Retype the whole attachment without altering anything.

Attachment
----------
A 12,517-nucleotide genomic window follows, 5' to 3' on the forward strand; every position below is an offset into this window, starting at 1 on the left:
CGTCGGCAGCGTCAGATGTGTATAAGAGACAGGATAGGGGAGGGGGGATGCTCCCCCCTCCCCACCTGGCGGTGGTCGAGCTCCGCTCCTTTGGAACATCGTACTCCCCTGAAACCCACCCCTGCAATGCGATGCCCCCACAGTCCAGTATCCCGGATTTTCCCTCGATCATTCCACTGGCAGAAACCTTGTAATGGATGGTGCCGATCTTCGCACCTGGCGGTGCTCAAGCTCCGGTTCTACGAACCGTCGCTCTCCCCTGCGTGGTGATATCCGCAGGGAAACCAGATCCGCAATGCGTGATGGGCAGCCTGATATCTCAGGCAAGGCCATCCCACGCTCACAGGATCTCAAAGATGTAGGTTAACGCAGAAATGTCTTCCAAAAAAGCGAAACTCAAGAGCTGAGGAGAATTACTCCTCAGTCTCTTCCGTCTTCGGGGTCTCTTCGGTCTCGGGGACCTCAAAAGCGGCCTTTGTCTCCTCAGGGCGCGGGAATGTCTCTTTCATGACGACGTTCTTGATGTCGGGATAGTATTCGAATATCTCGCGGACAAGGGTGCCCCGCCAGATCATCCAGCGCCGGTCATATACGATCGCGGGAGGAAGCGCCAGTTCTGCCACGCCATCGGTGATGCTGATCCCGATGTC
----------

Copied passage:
A 12,517-nucleotide genomic window follows, 5' to 3' on the forward strand; every position below is an offset into this window, starting at 1 on the left:
CGTCGGCAGCGTCAGATGTGTATAAGAGACAGGATAGGGGAGGGGGGATGCTCCCCCCTCCCCACCTGGCGGTGGTCGAGCTCCGCTCCTTTGGAACATCGTACTCCCCTGAAACCCACCCCTGCAATGCGATGCCCCCACAGTCCAGTATCCCGGATTTTCCCTCGATCATTCCACTGGCAGAAACCTTGTAATGGATGGTGCCGATCTTCGCACCTGGCGGTGCTCAAGCTCCGGTTCTACGAACCGTCGCTCTCCCCTGCGTGGTGATATCCGCAGGGAAACCAGATCCGCAATGCGTGATGGGCAGCCTGATATCTCAGGCAAGGCCATCCCACGCTCACAGGATCTCAAAGATGTAGGTTAACGCAGAAATGTCTTCCAAAAAAGCGAAACTCAAGAGCTGAGGAGAATTACTCCTCAGTCTCTTCCGTCTTCGGGGTCTCTTCGGTCTCGGGGACCTCAAAAGCGGCCTTTGTCTCCTCAGGGCGCGGGAATGTCTCTTTCATGACGACGTTCTTGATGTCGGGATAGTATTCGAATATCTCGCGGACAAGGGTGCCCCGCCAGATCATCCAGCGCCGGTCATATACGATCGCGGGAGGAAGCGCCAGTTCTGCCACGCCATCGGTGATGCTGATCCCGATGTC